These men are often dull for another reason: they are more conventional. The reader may differ from me, but I believe that woman is much less conventional than man. She does all the conventional things and attacks other women savagely for breaches of convention. But you will generally find that where a man may with impunity break a convention he will not do so, while, if secrecy is guaranteed, a woman will please herself first and repent only if necessary. It follows that a man is conventional because he respects convention; woman conventional because she is afraid of what may happen if she does not obey convention. I submit that this shows a greater degree of conventionality in man. The typical Englishman of the world, wrecked on a desert island, would get into his evening clothes as long as his shirts lasted; I do not think his wife, alone in such circumstances, would wear a low-cut dress to take her meal of cocoanuts, even if her frock did up in front.

It is this unconventionality that precipitates woman into the so-called new movements in art or philosophy. She reacts against what is, seeking a new freedom; even if she is only seeking a new excitement, a new color a new god, unconsciously she seeks a more liberal atmosphere, while man is nearly always contented with the atmosphere that is. When he rebels, his tendency is to destroy the old sanctuary, hers to build a new sanctuary. That is a form of idealism,--not a very high idealism, for woman seldom strains toward the impossible. In literature I cannot call to mind that woman has ever conceived a Utopia such as those imagined by Bellamy, Samuel Butler, William Morris, and H. G. Wells. The only woman who voiced ideas of this kind was Mary Wollestonecraft, and her views were hardly utopian. Nothings, such as Utopias, have been always too airy for woman. The heroes in the novels she has written, until recently and with one or two exceptions, such as some of the heroes of George Eliot,--are either stagey or sweet. Mr. Rochester is stagey, Grandcourt is stagey, while the hero of 'Under Two Flags' is merely Turkish Delight.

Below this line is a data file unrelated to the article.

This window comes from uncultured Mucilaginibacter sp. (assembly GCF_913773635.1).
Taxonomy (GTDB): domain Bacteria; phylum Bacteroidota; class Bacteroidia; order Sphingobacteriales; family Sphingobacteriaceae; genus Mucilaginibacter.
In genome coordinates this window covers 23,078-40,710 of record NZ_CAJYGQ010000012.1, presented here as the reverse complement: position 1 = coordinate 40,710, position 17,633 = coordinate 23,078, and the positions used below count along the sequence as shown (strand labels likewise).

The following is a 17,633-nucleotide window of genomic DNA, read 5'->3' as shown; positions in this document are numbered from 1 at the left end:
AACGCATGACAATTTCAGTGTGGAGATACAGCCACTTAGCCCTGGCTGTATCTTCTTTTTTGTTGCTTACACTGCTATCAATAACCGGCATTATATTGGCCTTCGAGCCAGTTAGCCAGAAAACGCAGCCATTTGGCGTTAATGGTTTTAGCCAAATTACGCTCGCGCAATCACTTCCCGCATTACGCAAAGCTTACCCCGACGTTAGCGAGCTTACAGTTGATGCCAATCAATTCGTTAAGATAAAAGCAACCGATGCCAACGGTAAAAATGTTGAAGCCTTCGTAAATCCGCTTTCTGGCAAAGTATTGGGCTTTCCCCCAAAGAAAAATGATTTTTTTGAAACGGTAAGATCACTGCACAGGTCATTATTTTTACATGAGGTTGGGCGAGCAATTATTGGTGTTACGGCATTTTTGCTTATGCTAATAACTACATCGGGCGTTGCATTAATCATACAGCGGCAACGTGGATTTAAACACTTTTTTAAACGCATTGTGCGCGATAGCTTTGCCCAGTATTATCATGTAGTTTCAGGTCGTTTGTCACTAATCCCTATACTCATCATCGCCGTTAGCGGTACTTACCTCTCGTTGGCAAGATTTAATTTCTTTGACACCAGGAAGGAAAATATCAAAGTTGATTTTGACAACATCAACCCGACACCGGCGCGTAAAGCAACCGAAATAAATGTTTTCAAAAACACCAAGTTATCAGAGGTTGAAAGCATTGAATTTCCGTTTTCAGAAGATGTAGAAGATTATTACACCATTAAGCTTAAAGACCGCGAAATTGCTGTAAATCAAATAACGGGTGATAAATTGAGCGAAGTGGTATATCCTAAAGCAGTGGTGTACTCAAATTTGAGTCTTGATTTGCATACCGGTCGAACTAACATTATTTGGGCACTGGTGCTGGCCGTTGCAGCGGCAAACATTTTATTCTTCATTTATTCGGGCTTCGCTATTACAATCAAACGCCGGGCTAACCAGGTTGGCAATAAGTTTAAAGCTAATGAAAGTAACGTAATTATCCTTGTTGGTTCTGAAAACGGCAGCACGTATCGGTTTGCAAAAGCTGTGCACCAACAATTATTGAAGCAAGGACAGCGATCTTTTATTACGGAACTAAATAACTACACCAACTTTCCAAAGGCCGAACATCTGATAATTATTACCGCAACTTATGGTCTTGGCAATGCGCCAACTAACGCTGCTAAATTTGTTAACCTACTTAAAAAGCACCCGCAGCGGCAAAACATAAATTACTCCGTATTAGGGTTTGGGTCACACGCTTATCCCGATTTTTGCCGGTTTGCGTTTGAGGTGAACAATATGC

III

A quality which singularly contrasts with woman's vague idealism is the accuracy she displays in business. This is due to her being fundamentally inaccurate. It is not the accurate people who are always accurate; it is the inaccurate people on their guard. [note: I have observed for two years the steady growth in the accuracy of the work of Case 38, due to her having concentrated upon her instinctive inaccuracy. --The Author] Woman's interest in the particular predisposes her to the exact, for accuracy may be defined as a continuous interest in the particular. I suspect that it indicates a probability that by education, and especially encouragement, woman may develop a far higher degree of concentration than she has hitherto done. In her way stands a fatal facility, that of grasping ideas before they are half-expressed. It is a quality of imagination, natural rather than induced. Any schoolteacher will confirm the statement that in a mixed class, aged 11 to 12, the essays of the girls are better than those of the boys. This is not so in a mixed university. I suspect that this latter is quite as much due to the academic judgment, which does not recognize imagination, as to the fact that the later years of their lives the energies of girls are diverted from intellectual concentration (and also expression), toward the artistic and the social. This untrained concentration produces a certain superficiality and an impetuousness which harmonize with the intrusion of side issues,--to which I have referred,--and with the burgeoning side issues on the general idea.